SEX offenders cause enormous harm to the community with many victims suffering lifelong trauma, says Opposition Leader Matthew Guy.
Under Daniel Andrews, the number of sexual assaults has increased dramatically, rising 24.35% between 2014 and 2016.
As part of our plan to put the interests of law abiding citizens first,
This will improve the protection and safety of children, families and the community.
The Victorian Sex Offenders Register is currently governed by the Sex Offenders Registration Act 2004 and is tightly restricted with no public access provided.
In 2017, the Victorian Government advised there were 7,193 persons on the Sex Offenders Register, of which approximately 4,000 were active. Inactive people on the register include those who have died or their court ordered period on the Register has expired.
Applications will be made to the newly appointed Commissioner of the Serious Sex Offender Public Register, located within the Department of Justice and Regulation.
As part of the establishment of this public register, the Commissioner will review all sex offenders who are registered on the Sex Offenders Register, and assess which ones pose a sufficient risk to community safety to warrant public disclosure. The same process will operate for future additions to the Register.
In determining which sex offenders warrant public disclosure, the Commissioner will have regard to the existing definitions of serious sex offenders in the Sentencing Act 1991 and the Serious Sex Offenders (Supervision and Detention) Act 2009.
There are three categories of information you can apply for or receive:
The Local Search category allows members of the public to request access to information for serious sex offenders that reside in their local area.
The Commissioner will then provide the information of those serious sex offenders who reside in the same local area as the person who has made the request. The Commissioner will determine how many suburbs will be included or the size of the region.
Information provided will include photographs, the specific suburb the serious sex offender resides in and other identifying information (such as tattoos) of serious sex offenders.
The Individual Search allows an applicant to request if specific individuals are serious sex offenders.
Applicants with genuine reasons, such as parents or guardians of a child or vulnerable adult, can request access to specific information on whether a specific individual who has contact with the child or vulnerable adult is on the Register.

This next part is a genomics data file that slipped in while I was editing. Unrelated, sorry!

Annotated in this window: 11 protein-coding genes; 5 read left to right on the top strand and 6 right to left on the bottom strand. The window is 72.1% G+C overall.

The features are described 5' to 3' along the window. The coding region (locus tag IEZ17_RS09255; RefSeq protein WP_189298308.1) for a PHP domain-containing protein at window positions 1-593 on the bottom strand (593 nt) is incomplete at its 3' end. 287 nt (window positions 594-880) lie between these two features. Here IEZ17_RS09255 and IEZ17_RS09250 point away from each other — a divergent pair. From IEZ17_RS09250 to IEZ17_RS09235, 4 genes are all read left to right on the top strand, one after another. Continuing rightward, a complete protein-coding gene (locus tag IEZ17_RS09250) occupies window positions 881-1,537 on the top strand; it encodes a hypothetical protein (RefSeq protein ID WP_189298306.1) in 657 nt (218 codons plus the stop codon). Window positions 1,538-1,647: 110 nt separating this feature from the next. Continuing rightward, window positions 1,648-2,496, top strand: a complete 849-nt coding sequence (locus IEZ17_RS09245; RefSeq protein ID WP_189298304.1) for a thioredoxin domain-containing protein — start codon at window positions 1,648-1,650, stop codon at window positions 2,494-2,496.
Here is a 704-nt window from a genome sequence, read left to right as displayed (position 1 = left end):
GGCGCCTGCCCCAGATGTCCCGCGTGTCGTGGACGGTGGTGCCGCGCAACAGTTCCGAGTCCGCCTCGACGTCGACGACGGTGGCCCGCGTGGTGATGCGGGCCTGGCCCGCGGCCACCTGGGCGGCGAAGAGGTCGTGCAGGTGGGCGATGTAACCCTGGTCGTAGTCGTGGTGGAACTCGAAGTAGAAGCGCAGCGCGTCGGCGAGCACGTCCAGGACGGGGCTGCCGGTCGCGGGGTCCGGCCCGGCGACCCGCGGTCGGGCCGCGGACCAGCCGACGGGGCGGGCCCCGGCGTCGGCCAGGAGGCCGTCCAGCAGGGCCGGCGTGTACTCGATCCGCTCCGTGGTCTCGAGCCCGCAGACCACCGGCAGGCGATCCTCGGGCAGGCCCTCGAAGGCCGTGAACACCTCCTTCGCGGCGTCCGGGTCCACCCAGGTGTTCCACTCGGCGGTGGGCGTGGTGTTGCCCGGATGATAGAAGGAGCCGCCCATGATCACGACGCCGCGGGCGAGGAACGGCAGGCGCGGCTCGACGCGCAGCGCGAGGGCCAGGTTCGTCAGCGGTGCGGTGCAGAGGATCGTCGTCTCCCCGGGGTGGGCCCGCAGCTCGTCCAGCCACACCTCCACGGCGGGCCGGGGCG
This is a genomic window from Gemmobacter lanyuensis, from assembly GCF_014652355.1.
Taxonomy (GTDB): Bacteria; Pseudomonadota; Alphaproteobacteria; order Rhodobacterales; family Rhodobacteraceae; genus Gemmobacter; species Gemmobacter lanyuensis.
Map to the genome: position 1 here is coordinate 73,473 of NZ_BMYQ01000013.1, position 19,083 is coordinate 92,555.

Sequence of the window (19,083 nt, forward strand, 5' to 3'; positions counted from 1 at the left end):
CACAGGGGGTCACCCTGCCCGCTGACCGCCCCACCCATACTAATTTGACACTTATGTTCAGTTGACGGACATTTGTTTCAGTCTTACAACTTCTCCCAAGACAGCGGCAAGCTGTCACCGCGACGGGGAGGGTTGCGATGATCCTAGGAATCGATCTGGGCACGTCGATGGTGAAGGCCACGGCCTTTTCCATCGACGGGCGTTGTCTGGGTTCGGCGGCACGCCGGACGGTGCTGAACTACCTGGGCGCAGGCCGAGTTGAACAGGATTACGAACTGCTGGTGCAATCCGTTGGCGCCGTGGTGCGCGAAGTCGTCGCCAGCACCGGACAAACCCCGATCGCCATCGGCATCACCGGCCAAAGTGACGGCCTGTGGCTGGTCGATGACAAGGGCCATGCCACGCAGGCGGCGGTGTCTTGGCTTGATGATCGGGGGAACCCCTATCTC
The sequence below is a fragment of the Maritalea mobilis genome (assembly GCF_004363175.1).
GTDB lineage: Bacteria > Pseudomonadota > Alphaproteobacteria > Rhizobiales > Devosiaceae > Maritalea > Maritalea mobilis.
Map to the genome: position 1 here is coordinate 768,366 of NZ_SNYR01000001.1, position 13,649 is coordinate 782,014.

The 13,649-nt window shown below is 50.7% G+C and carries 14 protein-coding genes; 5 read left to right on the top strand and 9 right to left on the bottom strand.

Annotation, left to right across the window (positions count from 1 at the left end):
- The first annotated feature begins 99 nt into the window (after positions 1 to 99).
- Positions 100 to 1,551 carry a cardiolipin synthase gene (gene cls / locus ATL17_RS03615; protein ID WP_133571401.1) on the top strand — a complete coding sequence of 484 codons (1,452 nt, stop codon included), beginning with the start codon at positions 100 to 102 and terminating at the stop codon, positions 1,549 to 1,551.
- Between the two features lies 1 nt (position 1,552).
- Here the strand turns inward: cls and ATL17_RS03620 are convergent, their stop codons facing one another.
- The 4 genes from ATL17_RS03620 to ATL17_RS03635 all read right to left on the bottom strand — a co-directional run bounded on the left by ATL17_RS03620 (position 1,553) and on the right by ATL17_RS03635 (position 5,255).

This could include information requests regarding any person who has regular unsupervised contact with a child.
The person requesting a search will be required to provide their full details, the child’s or vulnerable person’s details, the identity of the person of interest and the level of contact that person has with the child or vulnerable adult.
The third category is for Missing Offenders. Photographs and personal details of serious adult sex offenders’ who have failed to comply with their reporting obligations, provided false or misleading information or whose location is currently unknown will be published and available to any member of the public.
This element is an extension of what is currently in operation today.
Penalties for misuse of information by applicants will include up to 10 years imprisonment.
A Guy Government would work with other state jurisdictions to build a framework of sharing information nationally.
Comments attributed to Leader of the Opposition, Matthew Guy:
“This policy will protect Victorians from the worst of the worst.
“Victorians deserve to know if they have a high risk serial sex offender living in their street.
“Mums and dads have enough to worry about with cost of living and jobs pressures without the added worry of whether their kids are safe in their own neighbourhood.”
Comments attributed to Shadow Minister for Police, Edward O’Donohue:
“A Matthew Guy Government will turn the tables and make sure the rights of innocent Victorians are more important than the rights of the worst of the worst sex offenders.
“Current laws prevent convicted paedophiles from traveling overseas and preying on children in other countries so it’s only common sense to have a level of protection locally.”
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